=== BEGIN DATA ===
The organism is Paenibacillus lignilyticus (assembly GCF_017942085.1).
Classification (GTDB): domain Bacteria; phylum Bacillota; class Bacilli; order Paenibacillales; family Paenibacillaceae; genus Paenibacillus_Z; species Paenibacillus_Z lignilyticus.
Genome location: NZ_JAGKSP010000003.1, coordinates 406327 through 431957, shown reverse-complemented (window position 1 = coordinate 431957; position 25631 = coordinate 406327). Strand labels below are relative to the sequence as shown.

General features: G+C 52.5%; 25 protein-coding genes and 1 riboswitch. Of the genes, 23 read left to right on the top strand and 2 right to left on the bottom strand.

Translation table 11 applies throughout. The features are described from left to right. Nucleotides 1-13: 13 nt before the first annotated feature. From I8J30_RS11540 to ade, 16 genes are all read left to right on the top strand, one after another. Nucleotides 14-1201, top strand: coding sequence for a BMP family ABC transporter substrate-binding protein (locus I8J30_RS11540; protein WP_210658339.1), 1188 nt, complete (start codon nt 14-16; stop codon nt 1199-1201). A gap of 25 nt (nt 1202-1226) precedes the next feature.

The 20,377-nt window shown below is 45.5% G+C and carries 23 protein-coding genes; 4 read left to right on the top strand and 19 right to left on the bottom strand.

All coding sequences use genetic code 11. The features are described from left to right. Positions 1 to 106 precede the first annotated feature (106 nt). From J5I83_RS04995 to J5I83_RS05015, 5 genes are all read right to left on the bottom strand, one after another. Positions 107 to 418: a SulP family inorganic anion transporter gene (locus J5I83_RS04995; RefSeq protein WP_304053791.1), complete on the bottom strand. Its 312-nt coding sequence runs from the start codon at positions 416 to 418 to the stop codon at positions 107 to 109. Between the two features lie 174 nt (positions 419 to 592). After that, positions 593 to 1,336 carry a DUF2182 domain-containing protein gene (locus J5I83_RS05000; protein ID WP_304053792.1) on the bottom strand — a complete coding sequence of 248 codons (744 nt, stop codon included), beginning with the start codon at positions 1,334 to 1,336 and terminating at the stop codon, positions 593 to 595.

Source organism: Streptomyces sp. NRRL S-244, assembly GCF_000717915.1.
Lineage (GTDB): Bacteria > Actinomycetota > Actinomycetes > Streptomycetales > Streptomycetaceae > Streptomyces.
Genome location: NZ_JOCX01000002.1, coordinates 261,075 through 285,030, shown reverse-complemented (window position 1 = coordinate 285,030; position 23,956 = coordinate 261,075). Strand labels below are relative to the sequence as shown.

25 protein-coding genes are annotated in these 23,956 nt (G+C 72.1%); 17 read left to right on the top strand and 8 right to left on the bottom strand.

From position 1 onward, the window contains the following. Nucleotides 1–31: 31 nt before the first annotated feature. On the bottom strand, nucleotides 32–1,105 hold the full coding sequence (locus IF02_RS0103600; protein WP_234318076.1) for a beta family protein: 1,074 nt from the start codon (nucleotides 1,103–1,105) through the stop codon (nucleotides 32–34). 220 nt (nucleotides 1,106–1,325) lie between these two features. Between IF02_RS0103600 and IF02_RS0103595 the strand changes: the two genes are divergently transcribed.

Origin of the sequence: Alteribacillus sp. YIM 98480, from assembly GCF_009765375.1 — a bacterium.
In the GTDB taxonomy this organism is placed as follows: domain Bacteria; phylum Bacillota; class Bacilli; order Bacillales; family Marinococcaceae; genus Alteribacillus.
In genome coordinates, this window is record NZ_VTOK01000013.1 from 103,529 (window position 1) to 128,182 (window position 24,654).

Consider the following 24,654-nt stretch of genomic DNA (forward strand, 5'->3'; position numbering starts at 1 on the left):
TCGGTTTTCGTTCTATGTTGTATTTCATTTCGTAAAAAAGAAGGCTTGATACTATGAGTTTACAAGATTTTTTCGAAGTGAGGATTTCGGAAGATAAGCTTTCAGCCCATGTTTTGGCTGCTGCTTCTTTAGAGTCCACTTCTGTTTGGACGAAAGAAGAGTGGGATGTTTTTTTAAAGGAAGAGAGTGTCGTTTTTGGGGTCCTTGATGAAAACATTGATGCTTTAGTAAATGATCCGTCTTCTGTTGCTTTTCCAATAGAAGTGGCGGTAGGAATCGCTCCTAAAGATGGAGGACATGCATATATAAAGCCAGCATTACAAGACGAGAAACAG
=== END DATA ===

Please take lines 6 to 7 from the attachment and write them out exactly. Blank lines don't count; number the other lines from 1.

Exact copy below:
The 20,377-nt window shown below is 45.5% G+C and carries 23 protein-coding genes; 4 read left to right on the top strand and 19 right to left on the bottom strand.

All coding sequences use genetic code 11. The features are described from left to right. Positions 1 to 106 precede the first annotated feature (106 nt). From J5I83_RS04995 to J5I83_RS05015, 5 genes are all read right to left on the bottom strand, one after another. Positions 107 to 418: a SulP family inorganic anion transporter gene (locus J5I83_RS04995; RefSeq protein WP_304053791.1), complete on the bottom strand. Its 312-nt coding sequence runs from the start codon at positions 416 to 418 to the stop codon at positions 107 to 109. Between the two features lie 174 nt (positions 419 to 592). After that, positions 593 to 1,336 carry a DUF2182 domain-containing protein gene (locus J5I83_RS05000; protein ID WP_304053792.1) on the bottom strand — a complete coding sequence of 248 codons (744 nt, stop codon included), beginning with the start codon at positions 1,334 to 1,336 and terminating at the stop codon, positions 593 to 595.